Swimming Lydia Jacoby, 17, was going to come to Tokyo as a tourist, but won the swimming gold: after the victory, social media also noticed singing skills

Jacoby prepared for the Olympics in Alaska with just one 50-foot pool.

17 years old Lydia Jacoby surprised his more experienced rival partner in the 100m breaststroke final early Tuesday. The final had been knocked out of the screen by another American Lilly King, but Jacoby from Alaska came to the finish line in 1.05.95 and won the race. King remained in bronze, as did South Africa Tatjana Schoenmaker had time for her still.

Yahoo Sports says Jacoby was still the 28th fastest swimmer on his way to the United States in early 2020. The races, which were postponed due to the coronavirus pandemic, allowed the young swimmer to develop to a sufficient level to open a place on the race team.

Jacoby says there were plans to come to Tokyo, but as a tourist. His family had reserved tickets for the Olympics before the coronary pandemic struck. The idea was that Jacoby would know something about the conditions of the Olympics if he made it to the 2024 Olympics.

“I was thinking of swimming in the Olympic qualifiers, but I didn’t have a real chance to join the team a year ago. So yes, we had tickets to Tokyo, we were going to come see the races, ”Jacoby told Yahoo.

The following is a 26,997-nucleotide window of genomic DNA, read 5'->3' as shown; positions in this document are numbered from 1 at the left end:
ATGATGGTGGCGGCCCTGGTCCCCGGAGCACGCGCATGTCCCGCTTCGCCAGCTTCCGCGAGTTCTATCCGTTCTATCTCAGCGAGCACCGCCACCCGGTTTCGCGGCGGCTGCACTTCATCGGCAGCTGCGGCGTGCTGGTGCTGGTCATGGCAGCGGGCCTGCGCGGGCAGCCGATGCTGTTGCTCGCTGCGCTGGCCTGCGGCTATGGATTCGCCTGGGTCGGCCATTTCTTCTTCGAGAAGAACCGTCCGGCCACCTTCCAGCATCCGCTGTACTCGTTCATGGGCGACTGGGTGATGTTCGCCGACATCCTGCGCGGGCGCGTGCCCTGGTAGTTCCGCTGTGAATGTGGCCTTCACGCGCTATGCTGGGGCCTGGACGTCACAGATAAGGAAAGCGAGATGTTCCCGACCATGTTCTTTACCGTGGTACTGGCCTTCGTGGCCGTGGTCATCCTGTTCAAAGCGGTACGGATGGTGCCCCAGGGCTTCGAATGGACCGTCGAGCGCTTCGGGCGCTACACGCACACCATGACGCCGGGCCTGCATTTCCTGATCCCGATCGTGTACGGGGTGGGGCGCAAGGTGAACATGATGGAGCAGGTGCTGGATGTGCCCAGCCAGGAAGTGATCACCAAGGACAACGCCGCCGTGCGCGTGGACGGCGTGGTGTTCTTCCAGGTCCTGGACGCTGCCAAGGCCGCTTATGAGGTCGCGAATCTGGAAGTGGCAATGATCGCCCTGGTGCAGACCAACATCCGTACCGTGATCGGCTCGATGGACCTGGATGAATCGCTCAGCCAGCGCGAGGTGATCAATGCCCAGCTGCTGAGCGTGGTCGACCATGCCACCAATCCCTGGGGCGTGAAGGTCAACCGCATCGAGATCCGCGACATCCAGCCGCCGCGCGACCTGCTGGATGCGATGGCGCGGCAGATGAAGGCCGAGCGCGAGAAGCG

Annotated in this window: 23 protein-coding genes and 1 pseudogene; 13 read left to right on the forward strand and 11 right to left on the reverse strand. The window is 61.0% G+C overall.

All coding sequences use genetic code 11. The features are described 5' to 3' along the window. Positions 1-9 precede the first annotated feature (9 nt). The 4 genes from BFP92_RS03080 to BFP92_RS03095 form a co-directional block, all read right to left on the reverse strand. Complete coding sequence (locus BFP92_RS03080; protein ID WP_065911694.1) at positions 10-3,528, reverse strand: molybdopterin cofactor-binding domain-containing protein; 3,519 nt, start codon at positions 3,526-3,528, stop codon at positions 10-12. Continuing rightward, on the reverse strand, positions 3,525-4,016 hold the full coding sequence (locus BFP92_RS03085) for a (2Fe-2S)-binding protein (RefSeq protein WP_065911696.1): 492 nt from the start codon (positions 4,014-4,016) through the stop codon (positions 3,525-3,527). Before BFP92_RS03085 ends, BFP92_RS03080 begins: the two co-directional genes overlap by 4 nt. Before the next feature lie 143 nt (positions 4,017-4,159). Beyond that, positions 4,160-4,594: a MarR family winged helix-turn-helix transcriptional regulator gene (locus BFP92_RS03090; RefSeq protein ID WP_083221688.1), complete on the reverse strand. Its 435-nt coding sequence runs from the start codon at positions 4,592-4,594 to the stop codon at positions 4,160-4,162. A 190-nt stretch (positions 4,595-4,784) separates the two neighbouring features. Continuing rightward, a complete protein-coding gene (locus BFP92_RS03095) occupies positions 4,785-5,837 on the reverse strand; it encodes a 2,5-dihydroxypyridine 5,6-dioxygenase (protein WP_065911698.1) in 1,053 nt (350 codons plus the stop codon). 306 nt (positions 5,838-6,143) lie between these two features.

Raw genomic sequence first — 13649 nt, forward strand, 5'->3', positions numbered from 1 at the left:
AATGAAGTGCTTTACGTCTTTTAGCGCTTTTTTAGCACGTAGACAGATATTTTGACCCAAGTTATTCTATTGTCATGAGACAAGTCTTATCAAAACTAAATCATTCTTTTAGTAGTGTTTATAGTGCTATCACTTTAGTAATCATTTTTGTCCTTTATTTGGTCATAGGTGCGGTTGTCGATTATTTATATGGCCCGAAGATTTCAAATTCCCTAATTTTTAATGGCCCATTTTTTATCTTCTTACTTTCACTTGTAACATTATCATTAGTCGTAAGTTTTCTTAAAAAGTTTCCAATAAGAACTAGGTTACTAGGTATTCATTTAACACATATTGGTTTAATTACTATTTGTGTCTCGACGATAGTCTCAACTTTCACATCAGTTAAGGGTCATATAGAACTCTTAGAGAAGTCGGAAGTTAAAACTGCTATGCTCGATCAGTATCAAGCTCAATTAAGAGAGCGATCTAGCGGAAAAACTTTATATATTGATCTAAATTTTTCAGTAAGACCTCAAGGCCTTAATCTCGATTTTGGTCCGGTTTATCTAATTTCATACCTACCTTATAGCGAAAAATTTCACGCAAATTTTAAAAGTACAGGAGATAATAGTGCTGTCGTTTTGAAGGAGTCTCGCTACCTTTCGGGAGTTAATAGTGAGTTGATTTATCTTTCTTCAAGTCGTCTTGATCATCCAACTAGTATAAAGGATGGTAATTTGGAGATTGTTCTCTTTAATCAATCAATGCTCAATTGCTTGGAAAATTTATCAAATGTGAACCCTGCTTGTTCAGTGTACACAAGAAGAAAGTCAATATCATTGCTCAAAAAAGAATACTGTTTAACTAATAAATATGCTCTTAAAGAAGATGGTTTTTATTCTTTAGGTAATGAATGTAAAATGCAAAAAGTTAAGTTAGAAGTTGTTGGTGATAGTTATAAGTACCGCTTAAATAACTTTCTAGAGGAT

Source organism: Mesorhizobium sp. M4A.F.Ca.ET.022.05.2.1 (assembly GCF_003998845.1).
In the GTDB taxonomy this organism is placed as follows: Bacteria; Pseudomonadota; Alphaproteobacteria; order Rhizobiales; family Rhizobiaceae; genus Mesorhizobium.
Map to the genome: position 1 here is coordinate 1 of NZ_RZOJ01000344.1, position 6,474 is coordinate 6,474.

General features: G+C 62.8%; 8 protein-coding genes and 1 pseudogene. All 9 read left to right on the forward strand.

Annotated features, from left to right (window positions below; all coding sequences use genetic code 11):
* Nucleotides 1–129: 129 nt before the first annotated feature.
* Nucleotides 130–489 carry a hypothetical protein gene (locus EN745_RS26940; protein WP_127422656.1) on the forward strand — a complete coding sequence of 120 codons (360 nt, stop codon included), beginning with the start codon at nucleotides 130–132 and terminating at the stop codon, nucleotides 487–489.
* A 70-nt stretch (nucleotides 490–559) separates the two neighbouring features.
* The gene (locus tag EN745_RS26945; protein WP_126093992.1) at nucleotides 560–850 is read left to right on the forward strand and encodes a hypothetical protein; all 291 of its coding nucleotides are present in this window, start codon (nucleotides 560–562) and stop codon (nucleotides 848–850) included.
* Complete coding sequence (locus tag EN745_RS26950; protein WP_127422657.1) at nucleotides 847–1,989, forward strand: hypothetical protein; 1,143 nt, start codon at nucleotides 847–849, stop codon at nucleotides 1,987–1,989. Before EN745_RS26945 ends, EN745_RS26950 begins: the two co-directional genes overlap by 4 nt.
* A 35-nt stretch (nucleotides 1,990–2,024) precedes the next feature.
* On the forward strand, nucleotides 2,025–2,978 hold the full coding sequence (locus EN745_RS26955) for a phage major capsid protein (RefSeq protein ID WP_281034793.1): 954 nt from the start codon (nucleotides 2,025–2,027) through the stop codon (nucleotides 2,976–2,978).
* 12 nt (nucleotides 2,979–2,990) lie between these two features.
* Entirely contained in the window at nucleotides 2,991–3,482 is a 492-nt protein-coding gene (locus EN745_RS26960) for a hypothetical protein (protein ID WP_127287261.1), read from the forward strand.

Lydia Jacoby gets home from Tokyo with a gold medal.

Jacoby’s parents have a part to play in becoming a swimmer. Both parents are captains who carry tourists on cruises watching whales. According to NBC the parents made sure that the daughter could swim so she could be on board safely. Jacoby started swimming at the age of 6.

Conditions development were far from ideal. There is only one 50-meter pool in all of Alaska. It is located in Anchorage, 2.5 hours from Seward, home to 3,000 residents, Jacoby’s hometown.

Even the shorter ones were closed after the pandemic started and Jacoby didn’t get into the pool at all for two months. Given the humble circumstances, it’s no surprise that Jacoby is the first national team swimmer from Alaska.

“The fact that I come from a small club and a small state means that everyone has a chance, no matter where you come from”; Jacoby said according to the Washington Post.

In his home state, Jacoby was strongly encouraged. According to the U.S. swimming team’s Twitter account, the state’s long-track championship was paused during the finals to allow competitors to follow Jacoby’s race.

When the qualifiers came, Jacoby took his place on the Olympic team, although he still lost to King at the time. There were so many congratulatory messages that Jacoby had to shut down his phone.

After the Olympic gold, Jacoby also got attention for his skills outside the pool. Jacoby is a skilled singer who has performed publicly at a local festival as a soloist with a band called the Snow River String Band.

For example, a journalist from NBC Nick Zaccardi brought up Jacoby’s singing skills in a tweet, to which he attached a song in which Jacoby sings.

“We had a music camp for kids in Alaska every summer. Eventually we formed a band and played at Alaskan festivals for five or six years, ”Jaboby told the Washington Post.

Correction July 28, 2021 at 11:32 a.m .: The ingress of the story previously erroneously stated that there would be no 50-meter pool in Alaska. There is one in southern Anchorage in central Alaska.

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